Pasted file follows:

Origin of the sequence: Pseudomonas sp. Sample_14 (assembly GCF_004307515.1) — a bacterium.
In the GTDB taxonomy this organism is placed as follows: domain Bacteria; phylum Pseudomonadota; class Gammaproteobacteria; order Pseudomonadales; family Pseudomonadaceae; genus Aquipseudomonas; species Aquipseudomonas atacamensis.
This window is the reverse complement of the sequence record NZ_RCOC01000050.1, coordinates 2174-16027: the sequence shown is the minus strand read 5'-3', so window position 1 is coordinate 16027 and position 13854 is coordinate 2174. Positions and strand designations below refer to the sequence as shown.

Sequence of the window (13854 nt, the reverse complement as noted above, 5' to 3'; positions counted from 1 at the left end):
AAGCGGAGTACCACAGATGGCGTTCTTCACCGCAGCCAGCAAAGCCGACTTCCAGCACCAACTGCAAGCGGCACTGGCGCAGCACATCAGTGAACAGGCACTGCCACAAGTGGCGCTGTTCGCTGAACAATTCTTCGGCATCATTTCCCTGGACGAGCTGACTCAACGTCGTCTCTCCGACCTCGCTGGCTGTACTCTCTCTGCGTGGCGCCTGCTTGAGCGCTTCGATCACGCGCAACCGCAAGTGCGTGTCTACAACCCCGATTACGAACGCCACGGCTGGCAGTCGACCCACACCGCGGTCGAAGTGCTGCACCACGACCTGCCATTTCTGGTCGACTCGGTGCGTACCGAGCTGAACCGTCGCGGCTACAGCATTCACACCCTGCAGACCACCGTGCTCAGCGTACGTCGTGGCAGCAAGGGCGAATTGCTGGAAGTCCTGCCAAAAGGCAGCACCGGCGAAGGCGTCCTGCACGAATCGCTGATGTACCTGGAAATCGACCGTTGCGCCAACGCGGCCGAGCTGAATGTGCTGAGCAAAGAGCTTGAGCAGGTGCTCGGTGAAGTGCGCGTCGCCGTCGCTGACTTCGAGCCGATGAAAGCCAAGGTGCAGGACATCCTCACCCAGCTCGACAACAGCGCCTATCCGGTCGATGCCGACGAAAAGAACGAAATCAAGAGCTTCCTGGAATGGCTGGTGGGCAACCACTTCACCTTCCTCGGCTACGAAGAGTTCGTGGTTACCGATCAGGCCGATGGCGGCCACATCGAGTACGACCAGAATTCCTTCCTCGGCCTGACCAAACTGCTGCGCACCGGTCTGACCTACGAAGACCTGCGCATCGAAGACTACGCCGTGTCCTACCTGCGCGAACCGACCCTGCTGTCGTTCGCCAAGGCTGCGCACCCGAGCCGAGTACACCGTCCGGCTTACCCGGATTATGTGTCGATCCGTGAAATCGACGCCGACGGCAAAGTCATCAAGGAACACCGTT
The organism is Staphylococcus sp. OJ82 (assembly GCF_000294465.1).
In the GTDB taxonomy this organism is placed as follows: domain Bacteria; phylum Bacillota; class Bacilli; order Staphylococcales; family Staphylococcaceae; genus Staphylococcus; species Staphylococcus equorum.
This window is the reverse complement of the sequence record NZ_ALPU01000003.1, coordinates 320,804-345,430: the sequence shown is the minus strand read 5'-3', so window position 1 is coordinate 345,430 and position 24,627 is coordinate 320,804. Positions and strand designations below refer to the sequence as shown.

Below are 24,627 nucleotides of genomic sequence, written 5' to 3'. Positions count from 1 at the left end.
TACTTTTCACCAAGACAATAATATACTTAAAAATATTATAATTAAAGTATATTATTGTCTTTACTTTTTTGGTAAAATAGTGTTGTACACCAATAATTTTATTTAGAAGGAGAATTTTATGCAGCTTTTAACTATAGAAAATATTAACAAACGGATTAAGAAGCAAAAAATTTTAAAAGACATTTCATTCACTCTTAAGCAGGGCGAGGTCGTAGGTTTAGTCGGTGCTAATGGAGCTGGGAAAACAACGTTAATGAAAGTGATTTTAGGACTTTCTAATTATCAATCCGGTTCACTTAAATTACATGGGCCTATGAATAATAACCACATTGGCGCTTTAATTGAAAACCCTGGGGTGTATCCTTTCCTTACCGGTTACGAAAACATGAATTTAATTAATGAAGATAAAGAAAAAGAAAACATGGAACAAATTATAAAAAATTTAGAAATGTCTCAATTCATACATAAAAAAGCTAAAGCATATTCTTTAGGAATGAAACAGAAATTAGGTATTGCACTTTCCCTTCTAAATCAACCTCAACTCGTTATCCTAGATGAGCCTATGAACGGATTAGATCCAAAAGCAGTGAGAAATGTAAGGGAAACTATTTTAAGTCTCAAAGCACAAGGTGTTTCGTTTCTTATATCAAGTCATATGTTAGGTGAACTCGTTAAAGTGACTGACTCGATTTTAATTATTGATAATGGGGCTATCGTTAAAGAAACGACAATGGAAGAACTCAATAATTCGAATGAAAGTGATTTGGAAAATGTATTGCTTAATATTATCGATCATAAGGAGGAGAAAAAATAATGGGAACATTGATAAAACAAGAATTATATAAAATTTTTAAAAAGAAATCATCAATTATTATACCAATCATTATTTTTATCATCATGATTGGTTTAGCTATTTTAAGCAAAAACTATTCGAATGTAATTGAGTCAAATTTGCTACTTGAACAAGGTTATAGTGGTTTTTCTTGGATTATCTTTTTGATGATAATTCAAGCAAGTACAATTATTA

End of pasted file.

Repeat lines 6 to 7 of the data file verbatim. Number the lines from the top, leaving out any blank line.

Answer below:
The organism is Staphylococcus sp. OJ82 (assembly GCF_000294465.1).
In the GTDB taxonomy this organism is placed as follows: domain Bacteria; phylum Bacillota; class Bacilli; order Staphylococcales; family Staphylococcaceae; genus Staphylococcus; species Staphylococcus equorum.